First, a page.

TEACHER, AUTHOR, EDUblogger "I want to (read and) write books that unblock the traffic jam in everyone's mind." ~J. Updike
So, you want to be a teacher that can deliver quick, thought-provoking lessons that will have your students raising the roof to learn more and find deeper meaning on their own?
See, yeah, I heard that…… MMM-hmm that….the: “Wh-wh-what is she talking about?!”
Hang with me a sec now, okay? Well, gimme five minutes to explain……see what I did there? 😉
I have recently had the fantastic opportunity to read a book written by Mark Barnes on just this topic…….What a coincidence!
In his book, Barnes lays out for the reader ideas and strategies for creating a student-centered learning environment where the teacher (in theory) only spends about five minutes “on the stage” and the rest of the time works as the “guide on the side.”
Now, ideally, in a utopian school environment world,this sounds absolutely right on spot and amazing! In fact, many homeschoolers have used this instructional method for years with tremendous success. However, we all know that although our hearts reach for that ideal and long for that ideal, that we really teach in a politically driven world of high stakes testing and regulations….be honest, you know it’s true.
One example of this clash between utopia and reality is the focus Barnes presents regarding observational assessments as opposed to structured assessments. In the reality,where we find ourselves teaching, this is not completely possible. In fact, most districts now require you to submit your structured assessments into the gradebooks. In addition, you are required to submit a certain number of approved assessments. However, here is my thinking on that…. we all know that as qualified, highly effective teachers we are doing observational assessments all– the– time! Those observational assessments guide not only our lesson planning but our structured assessment planning. Therefore, I propose that this is not an either/or situation. At least, in my eyes, it doesn’t have to be.
In the book, Barnes argues that most classroom discussion is controlled by the teacher or, in some cases, by the loudest, most out-spoken student. I can see what he is saying. I can also hear what you’re saying also: I have a pacing plan to stick with, lady! Yes, I know. Yet, this again, does not have to be an either/or situation.
Teaching from a prescribed curriculum with dictated state and district timing does mean that we cannot completely hand over curriculum choice and control to the students. However, this “guide on the side” learning can be accomplished through best practice techniques which involve teacher guided rather than teacher directed instruction. Such strategies will include scaffolding, differentiation, collaboration, gradual release of responsibility, and reflection practices (by both the students and the teacher).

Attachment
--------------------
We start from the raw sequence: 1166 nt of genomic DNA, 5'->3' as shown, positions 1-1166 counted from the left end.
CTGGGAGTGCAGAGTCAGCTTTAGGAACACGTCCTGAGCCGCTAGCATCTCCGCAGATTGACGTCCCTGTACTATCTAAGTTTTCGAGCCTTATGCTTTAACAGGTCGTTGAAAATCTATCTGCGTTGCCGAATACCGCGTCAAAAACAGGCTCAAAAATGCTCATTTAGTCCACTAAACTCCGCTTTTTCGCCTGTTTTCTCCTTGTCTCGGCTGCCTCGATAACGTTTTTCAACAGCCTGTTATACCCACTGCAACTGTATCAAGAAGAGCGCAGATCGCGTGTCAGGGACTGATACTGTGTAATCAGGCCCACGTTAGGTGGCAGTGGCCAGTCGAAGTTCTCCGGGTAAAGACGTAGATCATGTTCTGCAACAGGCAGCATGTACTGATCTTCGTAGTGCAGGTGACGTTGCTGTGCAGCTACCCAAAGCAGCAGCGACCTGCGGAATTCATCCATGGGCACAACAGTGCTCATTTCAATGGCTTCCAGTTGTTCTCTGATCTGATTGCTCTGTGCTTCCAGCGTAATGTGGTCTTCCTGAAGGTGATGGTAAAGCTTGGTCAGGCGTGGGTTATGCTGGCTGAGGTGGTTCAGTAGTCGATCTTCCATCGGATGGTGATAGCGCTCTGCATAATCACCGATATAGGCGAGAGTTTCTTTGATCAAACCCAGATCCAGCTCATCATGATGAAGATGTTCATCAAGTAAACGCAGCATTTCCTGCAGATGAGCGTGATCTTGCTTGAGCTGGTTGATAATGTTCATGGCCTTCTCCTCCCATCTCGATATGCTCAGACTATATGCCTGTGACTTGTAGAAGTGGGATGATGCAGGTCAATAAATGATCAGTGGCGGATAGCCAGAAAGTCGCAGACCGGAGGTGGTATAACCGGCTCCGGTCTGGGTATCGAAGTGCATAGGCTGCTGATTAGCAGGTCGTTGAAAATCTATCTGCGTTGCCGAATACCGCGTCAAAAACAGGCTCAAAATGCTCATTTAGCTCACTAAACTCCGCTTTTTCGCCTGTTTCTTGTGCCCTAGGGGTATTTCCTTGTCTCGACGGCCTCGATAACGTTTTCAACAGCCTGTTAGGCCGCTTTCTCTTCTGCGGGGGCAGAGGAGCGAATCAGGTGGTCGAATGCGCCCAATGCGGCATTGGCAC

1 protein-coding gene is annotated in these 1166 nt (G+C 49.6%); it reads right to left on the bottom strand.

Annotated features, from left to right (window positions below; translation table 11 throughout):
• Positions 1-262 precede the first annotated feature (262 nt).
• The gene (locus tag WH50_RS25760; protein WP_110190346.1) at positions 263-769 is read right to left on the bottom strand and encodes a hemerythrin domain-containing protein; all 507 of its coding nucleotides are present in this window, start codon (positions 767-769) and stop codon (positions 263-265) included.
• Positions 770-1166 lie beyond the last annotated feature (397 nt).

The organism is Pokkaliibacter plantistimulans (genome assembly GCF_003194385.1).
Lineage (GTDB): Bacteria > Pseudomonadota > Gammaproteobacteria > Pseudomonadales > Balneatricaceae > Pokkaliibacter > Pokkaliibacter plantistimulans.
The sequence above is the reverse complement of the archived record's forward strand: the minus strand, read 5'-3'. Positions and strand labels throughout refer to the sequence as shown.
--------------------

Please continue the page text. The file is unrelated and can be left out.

In this way, knowing your students and their learning strengths/style you can begin guiding your students learning. Furthermore, teachers are able to give students more choices as to how they will learn something and are able to clearly explain why what they are learning is important. This will take a lot of keen observation and effective feedback to succeed. So the teacher will need to be AWAKE…….yes, I said it… the teacher. Don’t sputter at me, you all know teachers who are on cruise control and asleep at the wheel. So you stay awake, okay? I’m not saying this is easy. We knew that when we signed up for this calling. But the result? Your students will be more engaged, taking responsibility for their learning and AWAKE.
For myself, I will take what works with my personal teaching/learning style and use my strengths to motivate, activate, and maximize learners and achievers. —See what I did there? 😉
Let me explain:
Well, enough of this rambling. It is my hope that you got the gist or were inspired to learn more of what I was trying to share with you. Below you will find a few links that will guide you on an exploration of what this “5-Minute Teacher” business is all about. Take control of your learning, teacher, and follow those links! 😉
Happy Teaching! 🙂
@Teacher ToolKit <——-This link will take you to @TeacherToolKit which has many links to various informational sites regarding this subject.
As seen on the @TeacherToolKit web site:
“The demands placed on us in the classroom, by meeting the needs of students; or systems and management, can create unnecessary bureaucracy. The original 5 Minute Lesson Plan was designed to reduce planning time, whilst give the teacher an overview of what is important. It is here, that this concept has evolved into all the variations that you can find below.”
*This information is all via the ever talented ( I look up to his genius), Award winning Assistant Headteacher; Author of 100 Ideas: Outstanding Lessons. Creator of the #5MinPlan; @SLTchat; #TMLondon; @MyEdHunt; @SLTeachMeet; and writer for The Guardian Education.
Licence: @TeacherToolkit Ltd. by Ross Morrison McGill is licensed under a Creative Commons Attribution-NonCommercial-NoDerivs 3.0 Unported License.
Based on all work published at www.teachertoolkit.me.
Learn It in 5: Mark Barnes
5-Minute Teacher Resources and Helpful Websites <—–This link is a page that contains a tutorial for using screencasting programs, screen casts used to help students and links to other important tools, mentioned in Mark Barnes book, The 5-Minute Teacher: How do I maximize time for learning in my classroom, by ASCD.
Don’t miss Learn it in 5 editor Mark Barnes’ critically acclaimed book, ROLE Reversal: Achieving Uncommonly Excellent Results in the Student-Centered Classroom, now available in the ASCD store, Barnes & Noble and at Amazon.com